This previous Monday and Tuesday I attended Write the Docs. If nothing else, it was inspiring enough to get me installing WordPress so I could write this single post. Fortunately, it went far beyond if nothing else for me.
I have attended a handful of conferences in my past, most-memorably were RightNow‘s Summit conferences–before the company was purchased by Oracle. The Summits were fun and hosted at a fancy hotel that I would never have stayed at otherwise. And I suppose I liked them enough that I didn’t notice what was missing until attending Write the Docs years later: my kind of people. My career as a technical writer is in infancy, and I sometimes fret that it was not the best move, but experiencing the community and attitude and passion at Write the Docs was madly affirming. In-fact, not more than an hour or so after I thought to myself, “these are my people,” I found this:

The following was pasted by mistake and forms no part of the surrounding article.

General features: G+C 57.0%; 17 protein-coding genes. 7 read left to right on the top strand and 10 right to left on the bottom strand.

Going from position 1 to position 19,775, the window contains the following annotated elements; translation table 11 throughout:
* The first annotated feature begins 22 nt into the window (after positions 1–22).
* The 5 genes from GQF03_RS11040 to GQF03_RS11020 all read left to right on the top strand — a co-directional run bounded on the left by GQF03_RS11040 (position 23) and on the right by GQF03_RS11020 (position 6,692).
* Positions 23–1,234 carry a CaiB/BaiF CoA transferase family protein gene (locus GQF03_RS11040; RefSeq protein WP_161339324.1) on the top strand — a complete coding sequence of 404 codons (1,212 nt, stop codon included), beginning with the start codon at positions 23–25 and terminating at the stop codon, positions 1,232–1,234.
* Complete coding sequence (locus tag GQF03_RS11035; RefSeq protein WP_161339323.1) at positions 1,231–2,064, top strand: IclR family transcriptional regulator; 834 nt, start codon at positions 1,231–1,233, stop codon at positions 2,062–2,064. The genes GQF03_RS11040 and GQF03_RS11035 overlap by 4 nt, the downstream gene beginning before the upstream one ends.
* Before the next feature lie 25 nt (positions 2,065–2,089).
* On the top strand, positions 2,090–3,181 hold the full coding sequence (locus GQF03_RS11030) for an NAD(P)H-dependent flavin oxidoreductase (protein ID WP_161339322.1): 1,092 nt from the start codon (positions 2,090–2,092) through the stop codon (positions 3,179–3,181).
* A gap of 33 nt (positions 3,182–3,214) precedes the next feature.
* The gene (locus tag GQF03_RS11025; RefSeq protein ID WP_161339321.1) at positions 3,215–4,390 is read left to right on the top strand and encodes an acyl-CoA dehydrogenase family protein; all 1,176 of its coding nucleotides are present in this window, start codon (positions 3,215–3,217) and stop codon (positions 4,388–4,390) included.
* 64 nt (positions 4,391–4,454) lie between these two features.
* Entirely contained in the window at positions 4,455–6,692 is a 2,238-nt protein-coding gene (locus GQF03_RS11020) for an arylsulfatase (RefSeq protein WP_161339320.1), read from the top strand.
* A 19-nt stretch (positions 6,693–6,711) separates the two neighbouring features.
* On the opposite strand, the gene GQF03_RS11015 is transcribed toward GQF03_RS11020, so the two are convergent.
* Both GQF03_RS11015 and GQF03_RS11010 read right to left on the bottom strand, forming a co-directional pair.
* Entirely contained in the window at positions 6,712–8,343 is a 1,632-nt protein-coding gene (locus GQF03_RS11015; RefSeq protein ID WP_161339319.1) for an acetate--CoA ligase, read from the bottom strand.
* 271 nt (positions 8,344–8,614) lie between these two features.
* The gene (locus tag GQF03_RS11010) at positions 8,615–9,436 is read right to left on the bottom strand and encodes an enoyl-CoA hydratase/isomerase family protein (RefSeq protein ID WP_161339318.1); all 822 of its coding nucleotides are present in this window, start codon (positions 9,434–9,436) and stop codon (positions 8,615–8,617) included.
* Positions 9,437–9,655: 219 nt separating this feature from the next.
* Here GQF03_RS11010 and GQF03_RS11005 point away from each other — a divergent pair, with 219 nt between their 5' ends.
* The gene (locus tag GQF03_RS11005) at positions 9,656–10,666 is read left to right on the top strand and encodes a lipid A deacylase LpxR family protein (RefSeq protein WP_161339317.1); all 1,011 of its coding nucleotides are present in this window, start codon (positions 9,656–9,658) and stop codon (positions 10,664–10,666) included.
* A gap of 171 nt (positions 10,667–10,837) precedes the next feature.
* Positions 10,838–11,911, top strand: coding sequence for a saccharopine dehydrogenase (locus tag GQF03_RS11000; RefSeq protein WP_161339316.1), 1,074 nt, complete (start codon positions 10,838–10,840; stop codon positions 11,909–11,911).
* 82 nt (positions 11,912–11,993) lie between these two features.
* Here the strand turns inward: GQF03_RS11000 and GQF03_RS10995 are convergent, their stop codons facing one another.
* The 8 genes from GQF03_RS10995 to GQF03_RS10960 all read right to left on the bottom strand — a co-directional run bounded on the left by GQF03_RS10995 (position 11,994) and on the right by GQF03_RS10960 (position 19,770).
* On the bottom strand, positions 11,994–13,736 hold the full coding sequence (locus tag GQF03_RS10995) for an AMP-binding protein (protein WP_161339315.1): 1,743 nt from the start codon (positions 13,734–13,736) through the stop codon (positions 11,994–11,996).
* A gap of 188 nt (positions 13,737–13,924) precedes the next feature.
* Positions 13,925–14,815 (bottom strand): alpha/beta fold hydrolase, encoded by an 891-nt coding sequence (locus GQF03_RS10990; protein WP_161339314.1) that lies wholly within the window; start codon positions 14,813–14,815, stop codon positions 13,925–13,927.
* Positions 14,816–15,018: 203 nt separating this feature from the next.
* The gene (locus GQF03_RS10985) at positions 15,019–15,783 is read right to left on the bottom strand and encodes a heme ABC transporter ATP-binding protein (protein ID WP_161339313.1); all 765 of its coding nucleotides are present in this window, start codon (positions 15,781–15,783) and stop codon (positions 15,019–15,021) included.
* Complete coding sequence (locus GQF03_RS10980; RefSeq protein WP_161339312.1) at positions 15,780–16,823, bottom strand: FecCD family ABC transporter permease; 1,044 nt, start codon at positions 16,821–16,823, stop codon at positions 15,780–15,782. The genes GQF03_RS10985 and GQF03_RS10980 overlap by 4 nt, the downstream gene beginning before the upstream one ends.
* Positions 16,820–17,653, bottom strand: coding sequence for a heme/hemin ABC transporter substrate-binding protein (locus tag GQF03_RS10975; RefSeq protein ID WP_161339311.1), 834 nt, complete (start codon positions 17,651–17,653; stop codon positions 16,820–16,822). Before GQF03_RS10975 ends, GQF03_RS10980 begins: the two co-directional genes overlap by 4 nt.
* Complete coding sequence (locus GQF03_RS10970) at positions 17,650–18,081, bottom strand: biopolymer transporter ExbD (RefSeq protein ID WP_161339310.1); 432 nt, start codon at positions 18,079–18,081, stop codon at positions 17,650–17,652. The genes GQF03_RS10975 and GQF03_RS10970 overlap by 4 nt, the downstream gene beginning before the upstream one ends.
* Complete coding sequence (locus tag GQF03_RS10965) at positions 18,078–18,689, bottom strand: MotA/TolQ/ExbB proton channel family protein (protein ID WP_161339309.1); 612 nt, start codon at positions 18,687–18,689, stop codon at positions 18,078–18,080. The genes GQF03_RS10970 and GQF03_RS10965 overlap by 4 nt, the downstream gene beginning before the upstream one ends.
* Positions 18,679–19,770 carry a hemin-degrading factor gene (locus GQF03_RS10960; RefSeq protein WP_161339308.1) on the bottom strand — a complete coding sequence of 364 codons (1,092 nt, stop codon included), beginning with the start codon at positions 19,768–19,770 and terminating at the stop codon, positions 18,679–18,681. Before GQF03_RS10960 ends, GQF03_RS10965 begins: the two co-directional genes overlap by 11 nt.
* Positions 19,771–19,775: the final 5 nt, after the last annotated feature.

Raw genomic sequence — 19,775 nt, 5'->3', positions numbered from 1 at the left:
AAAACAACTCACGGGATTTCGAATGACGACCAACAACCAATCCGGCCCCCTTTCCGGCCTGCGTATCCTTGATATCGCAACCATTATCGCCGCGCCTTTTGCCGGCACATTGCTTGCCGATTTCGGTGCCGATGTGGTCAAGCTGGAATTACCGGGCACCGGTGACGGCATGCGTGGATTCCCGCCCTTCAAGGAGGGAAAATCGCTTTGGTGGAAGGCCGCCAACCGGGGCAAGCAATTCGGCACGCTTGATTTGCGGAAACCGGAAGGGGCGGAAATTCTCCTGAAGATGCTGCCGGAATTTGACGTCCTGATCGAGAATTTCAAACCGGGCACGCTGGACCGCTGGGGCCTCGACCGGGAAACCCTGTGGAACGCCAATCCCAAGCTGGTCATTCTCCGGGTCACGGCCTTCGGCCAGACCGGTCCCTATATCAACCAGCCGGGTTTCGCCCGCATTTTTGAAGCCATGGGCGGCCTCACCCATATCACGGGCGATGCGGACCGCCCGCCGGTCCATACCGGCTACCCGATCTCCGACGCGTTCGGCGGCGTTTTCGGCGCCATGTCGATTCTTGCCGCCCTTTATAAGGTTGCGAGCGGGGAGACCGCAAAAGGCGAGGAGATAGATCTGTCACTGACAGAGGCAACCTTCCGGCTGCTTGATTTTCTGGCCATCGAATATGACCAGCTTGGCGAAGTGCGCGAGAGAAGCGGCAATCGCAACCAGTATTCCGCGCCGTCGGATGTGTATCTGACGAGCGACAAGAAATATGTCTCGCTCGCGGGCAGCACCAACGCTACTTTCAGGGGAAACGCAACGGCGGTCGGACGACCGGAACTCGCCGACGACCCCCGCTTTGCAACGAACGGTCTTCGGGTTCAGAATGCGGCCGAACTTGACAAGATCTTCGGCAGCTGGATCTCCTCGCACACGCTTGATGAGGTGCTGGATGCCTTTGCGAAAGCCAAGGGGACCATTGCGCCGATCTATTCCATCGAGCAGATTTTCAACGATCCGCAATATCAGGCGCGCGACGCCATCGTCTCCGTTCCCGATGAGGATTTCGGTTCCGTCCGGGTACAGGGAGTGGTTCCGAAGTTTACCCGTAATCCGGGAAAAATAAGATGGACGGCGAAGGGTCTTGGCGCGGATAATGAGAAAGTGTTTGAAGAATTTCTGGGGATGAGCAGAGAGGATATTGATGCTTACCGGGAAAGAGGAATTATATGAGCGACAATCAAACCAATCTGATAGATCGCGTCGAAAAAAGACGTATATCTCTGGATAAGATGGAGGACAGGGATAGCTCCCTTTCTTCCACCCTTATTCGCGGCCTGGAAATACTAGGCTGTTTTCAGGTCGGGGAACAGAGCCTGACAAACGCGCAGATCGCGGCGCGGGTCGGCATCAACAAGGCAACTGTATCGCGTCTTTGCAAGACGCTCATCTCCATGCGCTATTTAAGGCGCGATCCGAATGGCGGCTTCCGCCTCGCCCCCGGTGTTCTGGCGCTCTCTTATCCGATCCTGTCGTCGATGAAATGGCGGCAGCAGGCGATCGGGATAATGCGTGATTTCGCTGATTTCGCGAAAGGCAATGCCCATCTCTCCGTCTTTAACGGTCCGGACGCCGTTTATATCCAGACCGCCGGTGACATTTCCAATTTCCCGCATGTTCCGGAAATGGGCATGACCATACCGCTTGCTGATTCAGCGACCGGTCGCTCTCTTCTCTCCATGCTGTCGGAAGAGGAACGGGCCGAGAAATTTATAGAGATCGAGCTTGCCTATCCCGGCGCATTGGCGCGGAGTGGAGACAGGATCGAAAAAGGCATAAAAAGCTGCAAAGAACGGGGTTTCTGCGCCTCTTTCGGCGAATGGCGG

A presentation about good docs practices using music as a guide. THESE ARE MY PEOPLE! #writethedocs
— Lauren (@GrandmaHenri) May 6, 2014
I agreed; I felt like I was at home.
I also learned a lot of great stuff. Common among many of the presentations and discussions was the idea that something is better than nothing, even when it’s bad (this is likely to become the tagline for my blog because self-deprecating humor is sort of my thing). This fits in nicely with a saying I learned from an instructor I had at Warner Pacific College, Michael Demkowicz: sometimes it’s not done, it’s just due. Also, Twitter shows that I have solidarity in my struggle with impostor syndrome.
The winner of my personal award in the category of I wish that everyone who ever had to present anything to me for any reason would watch this video is: Christina Elmore — Death by Documentation. Seriously. Go watch it. Now. (Please?)
If you are into this kind of thing, I put together a sort of TOC for my notes from the conference, which is probably far more useful than the notes themselves.
I don’t feel like this post is finished or as good as it can be–I am going to let that happen because that’s what I learned from my people.